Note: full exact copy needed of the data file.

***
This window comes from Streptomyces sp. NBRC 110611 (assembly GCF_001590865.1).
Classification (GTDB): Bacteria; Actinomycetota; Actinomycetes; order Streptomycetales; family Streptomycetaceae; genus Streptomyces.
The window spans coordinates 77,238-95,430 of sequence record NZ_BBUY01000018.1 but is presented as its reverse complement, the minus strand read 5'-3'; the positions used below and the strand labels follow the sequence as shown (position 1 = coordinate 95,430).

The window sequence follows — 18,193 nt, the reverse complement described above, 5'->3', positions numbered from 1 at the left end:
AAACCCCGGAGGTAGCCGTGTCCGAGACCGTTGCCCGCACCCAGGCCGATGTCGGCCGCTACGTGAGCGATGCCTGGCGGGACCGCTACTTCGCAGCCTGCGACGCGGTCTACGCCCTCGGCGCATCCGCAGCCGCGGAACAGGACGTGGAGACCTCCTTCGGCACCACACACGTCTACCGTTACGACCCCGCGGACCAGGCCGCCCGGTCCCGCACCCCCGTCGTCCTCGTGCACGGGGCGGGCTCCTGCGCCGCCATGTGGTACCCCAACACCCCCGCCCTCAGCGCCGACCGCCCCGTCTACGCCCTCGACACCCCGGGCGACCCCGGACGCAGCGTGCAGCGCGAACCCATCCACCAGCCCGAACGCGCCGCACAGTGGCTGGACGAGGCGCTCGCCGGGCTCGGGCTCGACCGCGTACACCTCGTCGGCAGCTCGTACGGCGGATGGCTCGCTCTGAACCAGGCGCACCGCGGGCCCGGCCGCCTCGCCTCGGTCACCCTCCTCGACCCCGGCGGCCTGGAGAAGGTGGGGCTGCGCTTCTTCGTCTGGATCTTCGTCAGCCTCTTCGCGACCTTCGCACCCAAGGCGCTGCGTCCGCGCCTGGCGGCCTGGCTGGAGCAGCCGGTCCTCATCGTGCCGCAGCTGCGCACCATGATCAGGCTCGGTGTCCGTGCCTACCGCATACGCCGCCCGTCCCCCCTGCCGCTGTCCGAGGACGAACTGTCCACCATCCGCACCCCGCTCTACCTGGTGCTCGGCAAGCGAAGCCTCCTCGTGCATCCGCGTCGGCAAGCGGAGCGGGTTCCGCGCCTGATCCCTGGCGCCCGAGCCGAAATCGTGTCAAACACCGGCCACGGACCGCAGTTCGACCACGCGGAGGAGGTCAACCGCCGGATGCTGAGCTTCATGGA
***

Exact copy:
This window comes from Streptomyces sp. NBRC 110611 (assembly GCF_001590865.1).
Classification (GTDB): Bacteria; Actinomycetota; Actinomycetes; order Streptomycetales; family Streptomycetaceae; genus Streptomyces.
The window spans coordinates 77,238-95,430 of sequence record NZ_BBUY01000018.1 but is presented as its reverse complement, the minus strand read 5'-3'; the positions used below and the strand labels follow the sequence as shown (position 1 = coordinate 95,430).

The window sequence follows — 18,193 nt, the reverse complement described above, 5'->3', positions numbered from 1 at the left end:
AAACCCCGGAGGTAGCCGTGTCCGAGACCGTTGCCCGCACCCAGGCCGATGTCGGCCGCTACGTGAGCGATGCCTGGCGGGACCGCTACTTCGCAGCCTGCGACGCGGTCTACGCCCTCGGCGCATCCGCAGCCGCGGAACAGGACGTGGAGACCTCCTTCGGCACCACACACGTCTACCGTTACGACCCCGCGGACCAGGCCGCCCGGTCCCGCACCCCCGTCGTCCTCGTGCACGGGGCGGGCTCCTGCGCCGCCATGTGGTACCCCAACACCCCCGCCCTCAGCGCCGACCGCCCCGTCTACGCCCTCGACACCCCGGGCGACCCCGGACGCAGCGTGCAGCGCGAACCCATCCACCAGCCCGAACGCGCCGCACAGTGGCTGGACGAGGCGCTCGCCGGGCTCGGGCTCGACCGCGTACACCTCGTCGGCAGCTCGTACGGCGGATGGCTCGCTCTGAACCAGGCGCACCGCGGGCCCGGCCGCCTCGCCTCGGTCACCCTCCTCGACCCCGGCGGCCTGGAGAAGGTGGGGCTGCGCTTCTTCGTCTGGATCTTCGTCAGCCTCTTCGCGACCTTCGCACCCAAGGCGCTGCGTCCGCGCCTGGCGGCCTGGCTGGAGCAGCCGGTCCTCATCGTGCCGCAGCTGCGCACCATGATCAGGCTCGGTGTCCGTGCCTACCGCATACGCCGCCCGTCCCCCCTGCCGCTGTCCGAGGACGAACTGTCCACCATCCGCACCCCGCTCTACCTGGTGCTCGGCAAGCGAAGCCTCCTCGTGCATCCGCGTCGGCAAGCGGAGCGGGTTCCGCGCCTGATCCCTGGCGCCCGAGCCGAAATCGTGTCAAACACCGGCCACGGACCGCAGTTCGACCACGCGGAGGAGGTCAACCGCCGGATGCTGAGCTTCATGGA